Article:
Zea mays

scientific name: 
Zea mays L.
Botanical family: 

Botanical description

Annual, monoecious, leafy succulent grass, 1-5 m high.  Leaves alternate at the nodes, 30-150 x 5-15 cm, glabrous or pubescent, linear-lanceolate, acuminate; male inflorescence, a large terminal panicle up to 40 cm long, female inflorescences in axillary sheath cobs, ca. 30 cm in length; fruit a grain or caryopsis white, yellow, reddish or purple.

Voucher(s)

Girón,240,CFEH

Fuentes,4735,ROIG

edema:

  styles, decoction with salt, orally1

inflammation:

  styles, decoction with salt, orally1

edema:

  styles, aqueous maceration, orally1

inflammation:

  styles, aqueous maceration, orally1

kidney pain:

styles and/or seed, decoction, orally2 (frequently with Spermacoce assurgens “Juana la blanca”)

The grains of the fruit of Zea mays are widely used for human consumption.

For edema, inflammation and kidney pain:

Prepare a decoction, infusion or maceration with 10 grams of fresh style or 2 grams of dried style (beard or silage, also called cornsilk) in 1 liter of water.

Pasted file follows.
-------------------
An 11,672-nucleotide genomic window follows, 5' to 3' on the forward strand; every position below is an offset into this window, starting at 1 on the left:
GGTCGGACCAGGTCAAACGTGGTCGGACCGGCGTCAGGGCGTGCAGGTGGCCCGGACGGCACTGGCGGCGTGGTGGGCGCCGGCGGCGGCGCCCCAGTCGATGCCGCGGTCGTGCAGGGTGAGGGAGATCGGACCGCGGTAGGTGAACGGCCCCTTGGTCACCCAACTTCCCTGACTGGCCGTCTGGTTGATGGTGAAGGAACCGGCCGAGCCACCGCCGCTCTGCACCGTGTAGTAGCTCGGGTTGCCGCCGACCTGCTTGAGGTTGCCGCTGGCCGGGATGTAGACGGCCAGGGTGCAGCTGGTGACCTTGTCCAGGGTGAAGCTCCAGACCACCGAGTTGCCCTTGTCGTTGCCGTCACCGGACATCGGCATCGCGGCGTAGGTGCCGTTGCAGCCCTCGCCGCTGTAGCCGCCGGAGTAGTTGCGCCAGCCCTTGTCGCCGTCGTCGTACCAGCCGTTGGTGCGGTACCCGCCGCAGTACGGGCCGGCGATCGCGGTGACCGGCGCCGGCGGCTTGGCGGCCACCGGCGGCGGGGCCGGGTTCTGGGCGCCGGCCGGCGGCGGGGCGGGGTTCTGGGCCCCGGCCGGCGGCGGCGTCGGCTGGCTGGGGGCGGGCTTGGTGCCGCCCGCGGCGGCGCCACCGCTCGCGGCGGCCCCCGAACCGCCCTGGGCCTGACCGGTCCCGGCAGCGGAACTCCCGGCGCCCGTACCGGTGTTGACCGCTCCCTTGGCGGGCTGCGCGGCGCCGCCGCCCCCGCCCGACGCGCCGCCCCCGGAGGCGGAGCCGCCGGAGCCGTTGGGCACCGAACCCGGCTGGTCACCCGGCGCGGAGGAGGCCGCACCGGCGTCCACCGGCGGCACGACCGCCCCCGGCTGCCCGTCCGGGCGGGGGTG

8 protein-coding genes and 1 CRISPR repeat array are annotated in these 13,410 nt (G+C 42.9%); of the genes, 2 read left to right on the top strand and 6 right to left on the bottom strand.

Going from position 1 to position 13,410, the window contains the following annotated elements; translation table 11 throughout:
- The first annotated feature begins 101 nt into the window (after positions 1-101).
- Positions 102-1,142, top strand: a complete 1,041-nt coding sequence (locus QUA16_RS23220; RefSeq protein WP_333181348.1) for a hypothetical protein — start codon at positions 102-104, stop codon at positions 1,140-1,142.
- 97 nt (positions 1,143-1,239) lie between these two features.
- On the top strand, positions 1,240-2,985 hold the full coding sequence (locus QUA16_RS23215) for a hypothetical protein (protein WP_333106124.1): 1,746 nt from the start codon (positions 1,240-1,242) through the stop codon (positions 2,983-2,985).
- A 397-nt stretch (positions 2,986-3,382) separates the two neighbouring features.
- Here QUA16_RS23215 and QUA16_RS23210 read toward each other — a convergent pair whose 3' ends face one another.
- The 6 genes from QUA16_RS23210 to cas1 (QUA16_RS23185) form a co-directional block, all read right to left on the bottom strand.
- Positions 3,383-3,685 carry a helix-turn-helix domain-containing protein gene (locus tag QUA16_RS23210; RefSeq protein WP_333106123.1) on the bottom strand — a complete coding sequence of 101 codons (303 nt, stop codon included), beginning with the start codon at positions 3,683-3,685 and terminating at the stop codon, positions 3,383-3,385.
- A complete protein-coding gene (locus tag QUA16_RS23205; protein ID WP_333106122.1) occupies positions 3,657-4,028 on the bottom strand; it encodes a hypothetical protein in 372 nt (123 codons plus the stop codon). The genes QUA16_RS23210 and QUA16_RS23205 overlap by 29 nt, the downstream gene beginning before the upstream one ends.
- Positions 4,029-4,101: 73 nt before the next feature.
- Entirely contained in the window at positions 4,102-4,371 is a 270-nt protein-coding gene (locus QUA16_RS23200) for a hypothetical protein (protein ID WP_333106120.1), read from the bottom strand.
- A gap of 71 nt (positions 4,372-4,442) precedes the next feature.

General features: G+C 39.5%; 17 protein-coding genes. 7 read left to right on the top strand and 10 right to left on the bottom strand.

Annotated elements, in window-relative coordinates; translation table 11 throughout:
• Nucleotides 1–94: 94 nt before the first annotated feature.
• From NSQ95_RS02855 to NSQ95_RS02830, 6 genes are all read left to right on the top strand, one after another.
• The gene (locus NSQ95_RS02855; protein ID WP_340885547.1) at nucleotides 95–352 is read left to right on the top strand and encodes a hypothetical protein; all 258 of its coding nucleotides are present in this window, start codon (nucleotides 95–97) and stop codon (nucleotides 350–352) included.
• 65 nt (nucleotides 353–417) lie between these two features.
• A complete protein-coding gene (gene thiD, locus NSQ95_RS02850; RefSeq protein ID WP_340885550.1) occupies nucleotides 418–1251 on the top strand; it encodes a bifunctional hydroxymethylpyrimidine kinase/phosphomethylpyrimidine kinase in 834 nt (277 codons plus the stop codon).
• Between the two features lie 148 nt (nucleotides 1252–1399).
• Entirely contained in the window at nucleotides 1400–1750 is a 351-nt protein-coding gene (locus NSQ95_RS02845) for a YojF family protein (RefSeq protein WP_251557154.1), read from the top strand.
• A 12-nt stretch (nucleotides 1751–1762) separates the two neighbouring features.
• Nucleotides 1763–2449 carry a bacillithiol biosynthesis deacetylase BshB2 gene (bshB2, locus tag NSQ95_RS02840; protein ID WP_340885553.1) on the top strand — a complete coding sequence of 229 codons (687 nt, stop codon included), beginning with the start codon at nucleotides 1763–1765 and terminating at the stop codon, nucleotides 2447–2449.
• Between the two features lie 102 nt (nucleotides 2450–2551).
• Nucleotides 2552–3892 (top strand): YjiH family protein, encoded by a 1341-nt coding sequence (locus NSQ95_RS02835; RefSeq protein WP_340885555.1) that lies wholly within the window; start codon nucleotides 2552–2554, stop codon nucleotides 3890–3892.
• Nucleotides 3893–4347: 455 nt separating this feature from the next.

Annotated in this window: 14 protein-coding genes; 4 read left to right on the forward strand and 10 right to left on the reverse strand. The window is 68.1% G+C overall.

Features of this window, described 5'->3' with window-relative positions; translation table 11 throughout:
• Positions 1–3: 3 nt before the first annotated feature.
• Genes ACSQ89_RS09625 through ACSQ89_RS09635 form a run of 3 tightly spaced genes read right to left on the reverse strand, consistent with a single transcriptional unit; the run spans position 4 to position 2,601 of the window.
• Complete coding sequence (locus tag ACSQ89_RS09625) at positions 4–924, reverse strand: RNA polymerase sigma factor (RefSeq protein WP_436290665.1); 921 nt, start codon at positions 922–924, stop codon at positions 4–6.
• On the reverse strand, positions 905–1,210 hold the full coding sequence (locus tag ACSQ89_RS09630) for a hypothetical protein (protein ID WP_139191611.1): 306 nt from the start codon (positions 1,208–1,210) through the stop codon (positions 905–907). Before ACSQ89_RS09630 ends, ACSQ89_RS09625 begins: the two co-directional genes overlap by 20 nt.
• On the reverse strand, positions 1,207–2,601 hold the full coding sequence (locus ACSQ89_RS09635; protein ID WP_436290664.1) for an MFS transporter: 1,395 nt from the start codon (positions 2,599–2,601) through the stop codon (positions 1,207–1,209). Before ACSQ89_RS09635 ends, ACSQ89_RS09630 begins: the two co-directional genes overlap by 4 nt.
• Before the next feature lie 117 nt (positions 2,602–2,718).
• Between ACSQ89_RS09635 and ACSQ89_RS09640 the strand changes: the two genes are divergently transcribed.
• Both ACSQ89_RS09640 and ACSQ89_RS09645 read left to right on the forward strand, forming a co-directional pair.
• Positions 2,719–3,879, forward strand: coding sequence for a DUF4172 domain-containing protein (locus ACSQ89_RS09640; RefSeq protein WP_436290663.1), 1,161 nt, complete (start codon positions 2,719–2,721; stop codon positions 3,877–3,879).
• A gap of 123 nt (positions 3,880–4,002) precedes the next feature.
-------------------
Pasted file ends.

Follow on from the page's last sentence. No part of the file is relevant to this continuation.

For decoction, boil for at least 10 minutes in a covered pot.  For infusion, add boiling water to styles, cover and leave to cool down.  For maceration, add styles to 1 liter of boiled water, and leave to settle for 12 hours.

Drink several times a day27-28.

Any medicinal preparation must be preserved cold and used within the 24 hours.

According to published and other information:

Uses for edema, inflammation and kidney pain are classified as REC, based on the significant traditional use documented in the TRAMIL surveys, scientific validation and available published scientific information.

Should there be a notable worsening of the patient’s condition, or should kidney pain persist for more than 3 days, seek medical attention.

The use of this resource for kidney infection or stones can be considered complementary to medical treatment due to its diuretic effects.

In the event of edema and inflammation, an initial medical evaluation is recommended because of the possible health risks involved.

Not for use during pregnancy, during lactation or by children under 5 years old.

Trabajo TRAMIL29 (will be translated in 3rd Ed.)

La semilla fresca machacada, se aplicó tópicamente en parche sobre la piel (0,6 g / 6 cm2), en 3 conejos machos Nueva Zelanda. Se retiró el parche a las 4 horas y se lavó el área, se hicieron las lecturas de eritema y edema a 1, 24, 48 y 72 horas, mostró un índice de 0.0 que clasifica como no irritante.